The sun is shining, the ocean waves are rolling in, and your feet are sinking in the warm sand. You and your partner are facing a big net, and two people are on the other side waiting for you to start serving.
- A fisherman hauling in a big catch of tuna?
- A waiter at a Hawaiian seafood buffet?
- A competitor on the professional sun tanning tour?
NO! You're involved in the cool sport known as beach volleyball!
Beach volleyball is a sport that evolved from regular team volleyball, and like the indoor sport, it's all about teams serving and returning a lightweight ball over a tall net. There are a few important differences:
- Beach volleyball is played outdoors in the sand, instead of in a gymnasium. This usually means at the ocean or a lake, but the game can also be played in a big pit of sand that's been trucked in from somewhere, or an indoor arena that's been filled with sand.
- Beach volleyball teams are usually small, and are most commonly made up of just two people.
Beach volleyball requires speed, agility, and great hand-eye coordination. The game can be very fast and furious, and cooperation and communication between teammates is the key. The best two-person teams can react like they have a single mind, which requires a good deal of trust. If the players on a team can't work as a coordinated unit, it's nearly impossible to do well at the game.
Part of the fun of beach volleyball is being out in the sunshine and fresh air. It's the perfect team sport for people who love the beach but get bored just lying on a towel all day!
Beach Volleyball Basics:
- Like in tennis, table tennis, and racquetball, a beach volleyball team can only score points when that team is serving. When a team isn't serving, it's trying to win back the serve.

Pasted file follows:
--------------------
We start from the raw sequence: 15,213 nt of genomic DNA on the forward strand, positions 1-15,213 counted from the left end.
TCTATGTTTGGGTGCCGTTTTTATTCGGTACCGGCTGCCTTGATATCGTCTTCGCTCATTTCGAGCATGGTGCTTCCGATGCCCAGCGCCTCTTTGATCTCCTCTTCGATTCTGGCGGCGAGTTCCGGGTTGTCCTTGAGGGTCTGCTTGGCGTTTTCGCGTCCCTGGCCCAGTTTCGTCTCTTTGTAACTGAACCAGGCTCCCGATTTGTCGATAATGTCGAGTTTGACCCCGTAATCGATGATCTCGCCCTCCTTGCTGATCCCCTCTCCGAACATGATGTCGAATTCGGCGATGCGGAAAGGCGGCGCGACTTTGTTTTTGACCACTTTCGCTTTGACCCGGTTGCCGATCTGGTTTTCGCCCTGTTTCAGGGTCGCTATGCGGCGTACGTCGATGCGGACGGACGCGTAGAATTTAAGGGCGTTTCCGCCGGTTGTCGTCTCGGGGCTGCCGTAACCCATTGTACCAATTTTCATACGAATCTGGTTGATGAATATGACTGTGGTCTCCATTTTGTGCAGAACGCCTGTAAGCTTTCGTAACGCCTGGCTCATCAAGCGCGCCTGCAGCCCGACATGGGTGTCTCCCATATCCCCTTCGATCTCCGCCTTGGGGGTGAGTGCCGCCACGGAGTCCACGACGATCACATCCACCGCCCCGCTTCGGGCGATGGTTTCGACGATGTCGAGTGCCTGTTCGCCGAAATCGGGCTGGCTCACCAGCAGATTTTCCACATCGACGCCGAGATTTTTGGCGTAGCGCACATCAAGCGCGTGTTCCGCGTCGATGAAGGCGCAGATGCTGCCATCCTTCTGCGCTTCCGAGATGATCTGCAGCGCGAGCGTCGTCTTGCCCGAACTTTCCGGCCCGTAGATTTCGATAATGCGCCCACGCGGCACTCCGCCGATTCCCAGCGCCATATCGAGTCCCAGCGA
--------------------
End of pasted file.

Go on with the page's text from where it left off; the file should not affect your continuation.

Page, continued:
- Once the ball is served over the net, the receiving team must get it back over the net in three touches or fewer.
- When returning a serve, one player on the team usually sets the ball, meaning that she or he gets the ball under control and puts it in a place where her or his teammate can easily hit it over the net.
- The player's teammate can then spike the ball, which means hitting it over the net with great strength, and hopefully placing it somewhere where the other team can't get to it before it hits the sand.
Cool Beach Volleyball Facts:
- Historians believe that the very first beach volleyball games were played in Santa Monica, California in the 1920s.
- Beach volleyball really started to catch on in the 1960s, when tournaments were held in California and Europe, and when official organizations were created to promote the sport.
- Two-player beach volleyball became an Olympic medal sport in 1993.
- Serious injuries are rare in beach volleyball, because the soft cushion of sand protects players.
- Volleyball (beach and indoor) is the second most popular team sport in the world!
What Kids Are Saying About Beach Volleyball:
"I play beach volleyball every year at summer camp. It's fun diving in the sand after the ball because you don't get hurt."
"I live right by the beach and I always see people playing volleyball and it looks like fun. My sport is baseball but I want to try volleyball this summer."
"I've played volleyball for my school's team for two years and it is the best. I love my teammates because we are like sisters."
Here's how to get involved with beach volleyball:
- When you're at the beach, look around for areas where volleyball nets are set up. Often, there will be a clubhouse or outdoor bulletin board with information about volleyball clubs or leagues.
- If your school has an indoor volleyball team, ask the players or coach if they know of any beach teams in the area. If your school is near an ocean or a sandy lake, you might try to organize a beach volleyball club or team with the help of a coach or teacher.
- For more information, surf to Web sites like Beach Volleyball America's www.bvatour.com.
Next, let's get on board with Crew and Rowing.